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World champion lifts trophy dad designed

A Smallwood farrier has become the first blacksmith world champion in nine years.
And the trophy Matt Randles lifted following the competition in Canada, a detailed steel design of a horse’s lower leg and shoed hoof, was made by his father Mike Randles of Biddulph Moor, who watched proudly in Calgary as his son beat 63 competitors from 12 countries.

Known as the Spruce Meadows Masters Tournament, the championships ended with the famous Calgary Stampede.

Matt is the first to succeed at “the double” having won the bi-annual European Farrier Championships in Sweden in June last year.

In Calgary this month he amassed the winning 660 points over five days of competition and was so far ahead that he would have been crowned world champion without having to compete in the final.

He beat Dillon Crane of North Carolina to take the title while Yorkshire farrier Steven Bean took third place.

Matt won thanks to his consistency throughout the nine-round tournament, finishing in the top four in each. Categories included speed forging, caulk and wedge, plain stamped and Dutch winter shoe.

Matt had been the reserve champion at the last world championship held at the Calgary Stampede in 2013 and 2014.

The competition had not been staged since, until this year, hence the significance of his success.

“I’m over the moon and although I’m back at work now it’s not really sunk in yet,” Matt told the Chronicle.

“Having been the reserve world champion in 2013 and 2014 I’ve been waiting to win it outright for many years so to come back and win it and be world champion is fantastic.”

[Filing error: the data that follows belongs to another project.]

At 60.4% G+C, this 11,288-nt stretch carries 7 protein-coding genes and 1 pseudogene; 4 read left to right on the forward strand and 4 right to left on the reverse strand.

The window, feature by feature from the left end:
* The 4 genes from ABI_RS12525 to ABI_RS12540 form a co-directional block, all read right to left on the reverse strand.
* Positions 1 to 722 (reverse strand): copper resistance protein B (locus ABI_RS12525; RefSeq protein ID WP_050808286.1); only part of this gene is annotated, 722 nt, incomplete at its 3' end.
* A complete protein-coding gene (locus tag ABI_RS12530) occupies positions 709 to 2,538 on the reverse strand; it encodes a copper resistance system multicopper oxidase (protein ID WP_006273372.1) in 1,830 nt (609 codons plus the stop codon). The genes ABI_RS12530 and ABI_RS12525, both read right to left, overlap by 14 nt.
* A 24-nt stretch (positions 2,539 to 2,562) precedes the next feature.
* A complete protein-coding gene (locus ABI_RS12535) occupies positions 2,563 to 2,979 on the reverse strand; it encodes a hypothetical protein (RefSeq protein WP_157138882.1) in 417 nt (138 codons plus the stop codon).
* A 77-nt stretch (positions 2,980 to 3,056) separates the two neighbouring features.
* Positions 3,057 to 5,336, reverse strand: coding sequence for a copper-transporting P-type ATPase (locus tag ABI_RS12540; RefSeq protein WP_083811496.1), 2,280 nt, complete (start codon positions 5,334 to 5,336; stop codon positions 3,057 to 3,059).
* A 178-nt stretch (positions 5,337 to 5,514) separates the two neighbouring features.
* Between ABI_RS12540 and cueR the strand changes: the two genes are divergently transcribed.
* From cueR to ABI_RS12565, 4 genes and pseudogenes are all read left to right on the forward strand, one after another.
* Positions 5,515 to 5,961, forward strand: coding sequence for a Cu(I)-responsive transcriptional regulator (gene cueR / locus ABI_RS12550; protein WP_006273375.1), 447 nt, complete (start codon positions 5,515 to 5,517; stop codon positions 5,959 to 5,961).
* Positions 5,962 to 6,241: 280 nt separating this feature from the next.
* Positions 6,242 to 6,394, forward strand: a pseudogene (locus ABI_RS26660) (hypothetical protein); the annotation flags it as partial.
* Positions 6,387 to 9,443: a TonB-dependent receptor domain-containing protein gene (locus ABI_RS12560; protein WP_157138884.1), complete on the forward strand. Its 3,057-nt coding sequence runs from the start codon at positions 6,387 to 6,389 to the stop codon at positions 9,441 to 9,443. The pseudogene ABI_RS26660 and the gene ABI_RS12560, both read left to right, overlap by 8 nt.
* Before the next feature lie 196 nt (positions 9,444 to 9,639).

The 39-year-old married father of two described the competition as “intense”. “You are competing against the clock, against the world’s top farriers and the work has got to be of the highest quality. You’ve got to get it right first time as there is now going back and trying again.”

As part of his training schedule he had been shoeing horses in his workshop for six weeks leading up to the world championships.

Matt has been competing for the last 18 years or so and has appeared in England’s national farrier team 15 times. In a few weeks, he will be representing his country at the international shoeing competition in Stoneleigh, Warwickshire.

The world blacksmith champion, originally from Congleton is a third generation farrier following in the footsteps of his father and grandfather Joe Randles, from Knutsford.

Dad Mike had been planning on designs for a trophy for years after a request to make one for when the world championships were due to be held in England in 2017.

The event didn’t happen on home turf but he was asked to make one for the world championships in Canada in 2020, which was cancelled due to the pandemic.

He then contacted the organisers of this month’s world championships to see if they would like the trophy that he had already started – and they gave him the thumbs up.

What had started out some years earlier as a steel trophy replicating the bones of a horse’s leg had become what Mike described as an “anatomically correct” 12-inch-high version of a horses lower leg and shoed hoof complete with copper tendons, bronze and aluminium ligaments, Damasteel hoof capsule and a stainless steel shoe.

The trophy will be used in perpetuity at the world championships for years to come. It is now on permanent display in the trophy room at the Spruce Meadows Equestrian Centre in Calgary.

Mike will be making bronze cast replicas of the trophy as well.

Of his son’s success he said: “I think it’s absolutely amazing, it’s the first time someone has been world and European champion. Matt won in Calgary with a 59-point lead and didn’t need to compete in the final to win overall because he was so far out in front.”

He added: “We took the decision to leave the trophy in Calgary so it would not be lost in transit. It is now on permanent display in the trophy room.”

Congratulating the Smallwood farrier’s achievement, World Championship Blacksmiths posted: “Mr Matthew Randles, England, is the 2023 world champion! Shout it from the roof tops! After nine years without a world champion we now have one! Biggest of all congratulations Matt, we couldn’t be happier and prouder of you!”

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